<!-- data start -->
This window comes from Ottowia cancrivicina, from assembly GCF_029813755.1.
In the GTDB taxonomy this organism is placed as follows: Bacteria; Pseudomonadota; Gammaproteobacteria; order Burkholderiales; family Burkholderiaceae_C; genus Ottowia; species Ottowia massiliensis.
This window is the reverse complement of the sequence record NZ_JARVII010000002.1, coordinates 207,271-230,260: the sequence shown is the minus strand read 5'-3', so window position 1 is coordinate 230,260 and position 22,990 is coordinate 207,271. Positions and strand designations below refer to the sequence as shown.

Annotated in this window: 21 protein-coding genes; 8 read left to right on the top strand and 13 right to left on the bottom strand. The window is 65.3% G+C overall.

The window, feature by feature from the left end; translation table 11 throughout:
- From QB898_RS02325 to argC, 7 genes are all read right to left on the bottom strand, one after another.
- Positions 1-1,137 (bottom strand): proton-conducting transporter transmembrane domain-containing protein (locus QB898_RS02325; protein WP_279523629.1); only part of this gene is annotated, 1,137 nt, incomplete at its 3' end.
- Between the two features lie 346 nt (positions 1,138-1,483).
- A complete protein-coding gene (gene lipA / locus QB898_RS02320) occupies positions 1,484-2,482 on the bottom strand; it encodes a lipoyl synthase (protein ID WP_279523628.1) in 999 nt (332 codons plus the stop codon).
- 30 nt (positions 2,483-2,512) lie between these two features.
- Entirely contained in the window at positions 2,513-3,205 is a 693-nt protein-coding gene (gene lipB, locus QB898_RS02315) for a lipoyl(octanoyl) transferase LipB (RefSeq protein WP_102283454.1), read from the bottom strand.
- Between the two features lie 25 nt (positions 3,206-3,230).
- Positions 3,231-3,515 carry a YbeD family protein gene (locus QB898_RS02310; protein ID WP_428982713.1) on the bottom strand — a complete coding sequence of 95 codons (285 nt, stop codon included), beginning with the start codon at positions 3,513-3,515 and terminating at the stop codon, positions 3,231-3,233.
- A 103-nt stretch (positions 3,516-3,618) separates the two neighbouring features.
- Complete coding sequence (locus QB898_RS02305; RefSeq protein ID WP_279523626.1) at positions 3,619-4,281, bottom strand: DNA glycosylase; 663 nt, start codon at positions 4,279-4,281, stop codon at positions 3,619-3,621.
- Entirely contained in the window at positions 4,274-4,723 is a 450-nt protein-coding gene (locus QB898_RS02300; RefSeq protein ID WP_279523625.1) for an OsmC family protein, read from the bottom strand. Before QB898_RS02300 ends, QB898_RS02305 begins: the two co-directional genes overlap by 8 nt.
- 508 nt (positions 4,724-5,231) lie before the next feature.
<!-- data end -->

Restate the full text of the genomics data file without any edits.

This window comes from Ottowia cancrivicina, from assembly GCF_029813755.1.
In the GTDB taxonomy this organism is placed as follows: Bacteria; Pseudomonadota; Gammaproteobacteria; order Burkholderiales; family Burkholderiaceae_C; genus Ottowia; species Ottowia massiliensis.
This window is the reverse complement of the sequence record NZ_JARVII010000002.1, coordinates 207,271-230,260: the sequence shown is the minus strand read 5'-3', so window position 1 is coordinate 230,260 and position 22,990 is coordinate 207,271. Positions and strand designations below refer to the sequence as shown.

Annotated in this window: 21 protein-coding genes; 8 read left to right on the top strand and 13 right to left on the bottom strand. The window is 65.3% G+C overall.

The window, feature by feature from the left end; translation table 11 throughout:
- From QB898_RS02325 to argC, 7 genes are all read right to left on the bottom strand, one after another.
- Positions 1-1,137 (bottom strand): proton-conducting transporter transmembrane domain-containing protein (locus QB898_RS02325; protein WP_279523629.1); only part of this gene is annotated, 1,137 nt, incomplete at its 3' end.
- Between the two features lie 346 nt (positions 1,138-1,483).
- A complete protein-coding gene (gene lipA / locus QB898_RS02320) occupies positions 1,484-2,482 on the bottom strand; it encodes a lipoyl synthase (protein ID WP_279523628.1) in 999 nt (332 codons plus the stop codon).
- 30 nt (positions 2,483-2,512) lie between these two features.
- Entirely contained in the window at positions 2,513-3,205 is a 693-nt protein-coding gene (gene lipB, locus QB898_RS02315) for a lipoyl(octanoyl) transferase LipB (RefSeq protein WP_102283454.1), read from the bottom strand.
- Between the two features lie 25 nt (positions 3,206-3,230).
- Positions 3,231-3,515 carry a YbeD family protein gene (locus QB898_RS02310; protein ID WP_428982713.1) on the bottom strand — a complete coding sequence of 95 codons (285 nt, stop codon included), beginning with the start codon at positions 3,513-3,515 and terminating at the stop codon, positions 3,231-3,233.
- A 103-nt stretch (positions 3,516-3,618) separates the two neighbouring features.
- Complete coding sequence (locus QB898_RS02305; RefSeq protein ID WP_279523626.1) at positions 3,619-4,281, bottom strand: DNA glycosylase; 663 nt, start codon at positions 4,279-4,281, stop codon at positions 3,619-3,621.
- Entirely contained in the window at positions 4,274-4,723 is a 450-nt protein-coding gene (locus QB898_RS02300; RefSeq protein ID WP_279523625.1) for an OsmC family protein, read from the bottom strand. Before QB898_RS02300 ends, QB898_RS02305 begins: the two co-directional genes overlap by 8 nt.
- 508 nt (positions 4,724-5,231) lie before the next feature.